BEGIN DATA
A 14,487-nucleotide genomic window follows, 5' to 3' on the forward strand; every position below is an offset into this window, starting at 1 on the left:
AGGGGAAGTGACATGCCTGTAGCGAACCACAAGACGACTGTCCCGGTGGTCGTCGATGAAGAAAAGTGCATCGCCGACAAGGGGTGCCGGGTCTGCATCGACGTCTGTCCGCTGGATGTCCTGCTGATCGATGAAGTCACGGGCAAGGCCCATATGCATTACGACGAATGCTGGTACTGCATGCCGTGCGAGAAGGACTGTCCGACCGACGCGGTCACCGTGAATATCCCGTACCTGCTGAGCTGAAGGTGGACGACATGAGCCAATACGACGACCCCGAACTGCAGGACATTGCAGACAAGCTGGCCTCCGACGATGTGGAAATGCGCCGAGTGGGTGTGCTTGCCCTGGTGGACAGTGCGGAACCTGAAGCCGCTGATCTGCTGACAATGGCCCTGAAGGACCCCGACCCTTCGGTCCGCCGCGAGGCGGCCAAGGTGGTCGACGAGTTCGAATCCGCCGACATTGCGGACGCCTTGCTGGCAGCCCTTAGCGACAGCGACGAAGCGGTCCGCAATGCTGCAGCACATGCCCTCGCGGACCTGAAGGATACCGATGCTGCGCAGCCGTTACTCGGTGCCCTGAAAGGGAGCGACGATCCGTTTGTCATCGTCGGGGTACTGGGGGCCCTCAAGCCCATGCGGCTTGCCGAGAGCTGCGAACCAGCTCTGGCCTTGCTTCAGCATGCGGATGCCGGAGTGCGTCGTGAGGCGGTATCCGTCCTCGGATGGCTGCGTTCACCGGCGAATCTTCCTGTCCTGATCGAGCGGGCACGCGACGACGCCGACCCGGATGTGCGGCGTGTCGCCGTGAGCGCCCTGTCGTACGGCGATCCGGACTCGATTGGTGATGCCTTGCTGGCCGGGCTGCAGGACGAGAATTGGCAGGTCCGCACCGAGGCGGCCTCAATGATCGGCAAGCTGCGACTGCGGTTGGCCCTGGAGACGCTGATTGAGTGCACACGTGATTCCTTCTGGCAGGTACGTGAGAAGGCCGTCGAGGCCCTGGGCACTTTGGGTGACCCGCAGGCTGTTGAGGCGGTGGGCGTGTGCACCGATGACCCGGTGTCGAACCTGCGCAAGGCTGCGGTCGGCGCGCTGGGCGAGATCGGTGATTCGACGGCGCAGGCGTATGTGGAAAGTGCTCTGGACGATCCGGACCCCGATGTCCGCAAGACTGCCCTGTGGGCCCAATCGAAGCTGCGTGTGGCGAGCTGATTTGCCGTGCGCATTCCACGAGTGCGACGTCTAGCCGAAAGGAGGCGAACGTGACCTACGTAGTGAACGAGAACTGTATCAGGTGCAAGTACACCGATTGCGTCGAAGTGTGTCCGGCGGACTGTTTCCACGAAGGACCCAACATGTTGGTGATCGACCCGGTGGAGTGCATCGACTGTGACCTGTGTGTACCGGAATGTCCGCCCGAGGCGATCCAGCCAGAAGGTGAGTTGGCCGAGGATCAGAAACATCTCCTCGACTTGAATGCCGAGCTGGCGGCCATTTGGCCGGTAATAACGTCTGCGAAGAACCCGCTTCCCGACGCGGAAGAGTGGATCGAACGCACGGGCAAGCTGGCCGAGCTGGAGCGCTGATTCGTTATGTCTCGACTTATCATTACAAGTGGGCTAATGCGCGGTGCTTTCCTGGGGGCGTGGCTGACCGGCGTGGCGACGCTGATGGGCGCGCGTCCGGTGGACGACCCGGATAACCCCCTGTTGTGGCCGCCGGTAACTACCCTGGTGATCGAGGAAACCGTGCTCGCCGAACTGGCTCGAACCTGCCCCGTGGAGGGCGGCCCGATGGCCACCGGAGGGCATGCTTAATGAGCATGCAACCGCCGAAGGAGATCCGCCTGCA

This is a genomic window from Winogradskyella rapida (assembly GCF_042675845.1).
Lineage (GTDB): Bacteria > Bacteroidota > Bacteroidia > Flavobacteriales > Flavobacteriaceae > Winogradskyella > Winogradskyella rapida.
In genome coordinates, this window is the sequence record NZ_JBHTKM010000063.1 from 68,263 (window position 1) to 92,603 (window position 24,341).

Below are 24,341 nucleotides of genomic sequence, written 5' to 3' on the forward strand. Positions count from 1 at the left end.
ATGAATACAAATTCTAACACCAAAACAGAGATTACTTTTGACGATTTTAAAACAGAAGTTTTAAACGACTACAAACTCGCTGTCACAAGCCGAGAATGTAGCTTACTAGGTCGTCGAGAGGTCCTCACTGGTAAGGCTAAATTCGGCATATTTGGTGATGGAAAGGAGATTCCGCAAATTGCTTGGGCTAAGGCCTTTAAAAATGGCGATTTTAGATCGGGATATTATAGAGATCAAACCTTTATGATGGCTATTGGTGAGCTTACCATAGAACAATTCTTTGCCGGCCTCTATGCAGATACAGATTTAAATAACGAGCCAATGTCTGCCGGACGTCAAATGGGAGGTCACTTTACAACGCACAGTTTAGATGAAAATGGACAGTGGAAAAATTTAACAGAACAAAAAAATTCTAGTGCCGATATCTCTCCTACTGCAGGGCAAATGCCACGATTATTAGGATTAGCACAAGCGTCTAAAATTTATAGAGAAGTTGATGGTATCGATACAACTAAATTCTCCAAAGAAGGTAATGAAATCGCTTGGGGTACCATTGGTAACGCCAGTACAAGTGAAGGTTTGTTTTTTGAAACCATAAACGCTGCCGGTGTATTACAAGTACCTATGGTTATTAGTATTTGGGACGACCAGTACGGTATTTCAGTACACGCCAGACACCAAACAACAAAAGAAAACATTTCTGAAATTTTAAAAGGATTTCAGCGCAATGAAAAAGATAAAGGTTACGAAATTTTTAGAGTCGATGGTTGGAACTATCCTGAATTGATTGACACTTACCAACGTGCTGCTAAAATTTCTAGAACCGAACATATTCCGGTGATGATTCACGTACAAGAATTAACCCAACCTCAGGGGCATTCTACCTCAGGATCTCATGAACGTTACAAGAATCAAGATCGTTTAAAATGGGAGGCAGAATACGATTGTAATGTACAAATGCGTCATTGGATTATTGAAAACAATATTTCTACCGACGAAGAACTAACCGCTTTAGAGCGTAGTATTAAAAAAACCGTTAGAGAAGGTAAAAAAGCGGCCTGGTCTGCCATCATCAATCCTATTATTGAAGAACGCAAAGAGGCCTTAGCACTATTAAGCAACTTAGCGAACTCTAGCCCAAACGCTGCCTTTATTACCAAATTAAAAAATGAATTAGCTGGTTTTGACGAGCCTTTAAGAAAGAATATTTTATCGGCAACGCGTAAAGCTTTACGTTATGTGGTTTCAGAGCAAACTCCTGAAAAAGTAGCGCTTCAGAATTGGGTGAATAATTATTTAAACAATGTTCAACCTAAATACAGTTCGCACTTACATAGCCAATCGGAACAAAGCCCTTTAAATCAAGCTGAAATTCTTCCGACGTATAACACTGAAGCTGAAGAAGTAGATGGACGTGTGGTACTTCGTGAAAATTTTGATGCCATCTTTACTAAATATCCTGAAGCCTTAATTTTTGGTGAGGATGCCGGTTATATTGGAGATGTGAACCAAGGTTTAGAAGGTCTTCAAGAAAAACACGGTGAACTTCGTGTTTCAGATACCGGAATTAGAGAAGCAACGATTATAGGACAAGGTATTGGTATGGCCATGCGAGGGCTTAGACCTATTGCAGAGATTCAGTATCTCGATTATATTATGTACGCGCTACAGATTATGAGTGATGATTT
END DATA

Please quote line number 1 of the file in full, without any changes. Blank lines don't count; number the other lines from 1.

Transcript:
A 14,487-nucleotide genomic window follows, 5' to 3' on the forward strand; every position below is an offset into this window, starting at 1 on the left: